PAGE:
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Zebrafish Behavioral Phenomics Links Artificial Sweetener Aspartame to Behavioral Toxicity and Neurotransmitter Homeostasis
Journal of Agricultural and Food Chemistry  (IF5.279),  Pub Date : 2021-12-07, DOI: 10.1021/acs.jafc.1c06077
Xiang Li, Gaopan Dong, Guangxi Han, Lupei Du, Minyong Li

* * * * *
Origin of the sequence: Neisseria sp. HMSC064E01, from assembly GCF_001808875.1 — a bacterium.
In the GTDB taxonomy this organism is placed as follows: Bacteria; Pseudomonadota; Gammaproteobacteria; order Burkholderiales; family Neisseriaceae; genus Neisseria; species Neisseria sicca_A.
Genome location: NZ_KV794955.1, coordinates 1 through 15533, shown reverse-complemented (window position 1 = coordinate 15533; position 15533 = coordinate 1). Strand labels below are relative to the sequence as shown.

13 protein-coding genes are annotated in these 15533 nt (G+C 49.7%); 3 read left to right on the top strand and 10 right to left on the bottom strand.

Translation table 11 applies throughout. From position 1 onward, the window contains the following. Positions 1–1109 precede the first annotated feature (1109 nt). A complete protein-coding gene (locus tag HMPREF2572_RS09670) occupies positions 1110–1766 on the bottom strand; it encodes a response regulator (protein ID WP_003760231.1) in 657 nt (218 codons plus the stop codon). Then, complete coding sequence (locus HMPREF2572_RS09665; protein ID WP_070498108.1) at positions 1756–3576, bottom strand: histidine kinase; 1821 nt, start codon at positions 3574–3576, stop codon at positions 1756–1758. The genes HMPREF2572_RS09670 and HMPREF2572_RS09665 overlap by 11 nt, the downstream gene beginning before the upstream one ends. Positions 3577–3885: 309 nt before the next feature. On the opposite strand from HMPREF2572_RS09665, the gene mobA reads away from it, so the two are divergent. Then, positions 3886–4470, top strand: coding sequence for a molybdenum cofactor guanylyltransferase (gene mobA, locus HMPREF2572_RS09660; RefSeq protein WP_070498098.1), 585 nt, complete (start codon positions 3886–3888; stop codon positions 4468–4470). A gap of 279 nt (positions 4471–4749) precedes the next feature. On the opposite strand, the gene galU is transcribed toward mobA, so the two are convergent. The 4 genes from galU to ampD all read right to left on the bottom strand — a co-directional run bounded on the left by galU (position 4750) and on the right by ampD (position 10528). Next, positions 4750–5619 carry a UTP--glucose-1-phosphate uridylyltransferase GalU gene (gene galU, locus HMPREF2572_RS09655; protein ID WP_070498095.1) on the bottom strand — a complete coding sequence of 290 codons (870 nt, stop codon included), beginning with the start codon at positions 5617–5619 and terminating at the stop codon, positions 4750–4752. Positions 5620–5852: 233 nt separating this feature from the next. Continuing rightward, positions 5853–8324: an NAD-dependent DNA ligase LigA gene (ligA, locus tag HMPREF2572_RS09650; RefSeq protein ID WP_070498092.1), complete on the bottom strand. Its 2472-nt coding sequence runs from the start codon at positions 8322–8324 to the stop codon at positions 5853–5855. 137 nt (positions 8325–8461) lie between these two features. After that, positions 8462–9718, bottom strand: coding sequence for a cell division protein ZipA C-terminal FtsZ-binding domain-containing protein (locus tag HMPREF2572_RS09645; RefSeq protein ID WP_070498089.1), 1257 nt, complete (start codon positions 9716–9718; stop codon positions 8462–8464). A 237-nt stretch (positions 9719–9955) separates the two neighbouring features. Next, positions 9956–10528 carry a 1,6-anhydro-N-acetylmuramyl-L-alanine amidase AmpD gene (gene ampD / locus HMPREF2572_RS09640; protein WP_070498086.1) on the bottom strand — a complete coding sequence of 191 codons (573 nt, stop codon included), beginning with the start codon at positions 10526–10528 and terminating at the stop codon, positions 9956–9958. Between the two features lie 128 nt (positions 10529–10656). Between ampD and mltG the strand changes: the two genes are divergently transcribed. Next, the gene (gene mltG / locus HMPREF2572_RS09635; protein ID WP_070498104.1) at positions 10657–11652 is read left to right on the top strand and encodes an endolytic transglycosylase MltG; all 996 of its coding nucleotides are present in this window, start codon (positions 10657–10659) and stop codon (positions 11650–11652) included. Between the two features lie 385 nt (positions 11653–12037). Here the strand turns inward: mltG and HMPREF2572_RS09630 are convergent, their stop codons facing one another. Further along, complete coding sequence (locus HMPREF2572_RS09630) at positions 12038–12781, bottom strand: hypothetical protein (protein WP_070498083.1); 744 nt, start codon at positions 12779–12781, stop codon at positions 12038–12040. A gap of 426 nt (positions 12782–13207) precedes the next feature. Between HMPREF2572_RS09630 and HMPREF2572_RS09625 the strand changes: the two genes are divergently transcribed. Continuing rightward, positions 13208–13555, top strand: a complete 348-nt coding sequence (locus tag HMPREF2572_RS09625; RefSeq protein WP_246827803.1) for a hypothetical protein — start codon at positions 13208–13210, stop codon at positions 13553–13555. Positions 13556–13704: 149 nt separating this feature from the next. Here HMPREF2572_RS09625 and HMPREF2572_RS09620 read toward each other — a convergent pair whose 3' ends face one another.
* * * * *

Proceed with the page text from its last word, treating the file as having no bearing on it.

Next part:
Artificial sweeteners (ASs) are extensively used as food additives in drinks and beverages to lower calorie intake and prevent lifestyle diseases such as obesity. Although clinical and epidemiological data revealed the link between the chronic overconsumption of ASs and adverse health effects, there still exist controversies over the potential adverse neural toxic effect of ASs such as aspartame (APM), with acceptable daily intake (ADI) for a long time, on human health. In addition, whether APM and its metabolites are neurotoxic remains debatable due to a lack of data from an animal experiment or clinical investigation. Herein, to fully describe the potential neurological effect of APM, adult zebrafish served as the animal model to assess neurophysiological alteration induced by APM exposure within the range of the ADI (1, 10, and 100 mg/L) for 2 months. A cohort of standardized neurobehavioral phenotyping assays was conducted, including light/dark preference tests (LDP), novel tank diving tests, novel object recognition tests, social interaction tests, and color preference tests. For instance, in the LDP test, saccharin remarkably decreased the swimming time of zebrafish in the DARK part from 111 ± 10.8 (control group) to 72.2 ± 11.4 (100 mg/L groups). Besides, brain chemistry involved in the alteration of total neurotransmitters was determined by LC–MS/MS to confirm the behavioral results. Overall, current research studies revealed that APM within the range of the ADI altered the total behavioral profiles of zebrafish and disturbed the homeostasis of neurotransmitters in the brain. The present study has established a set of experimental paradigms, revealing the standardized procedure of using adult zebrafish to determine the neural activity or toxicity of AS molecules phenotypically. Zebrafish behavioral phenotyping methods, which were characterized by a cohort of behavioral fingerprints, can link the phenotypical alteration to changes in neurotransmitters in the brain, so as to provide a predictive reference for the further exploration of the molecular mechanism of phenotypic changes induced by ASs.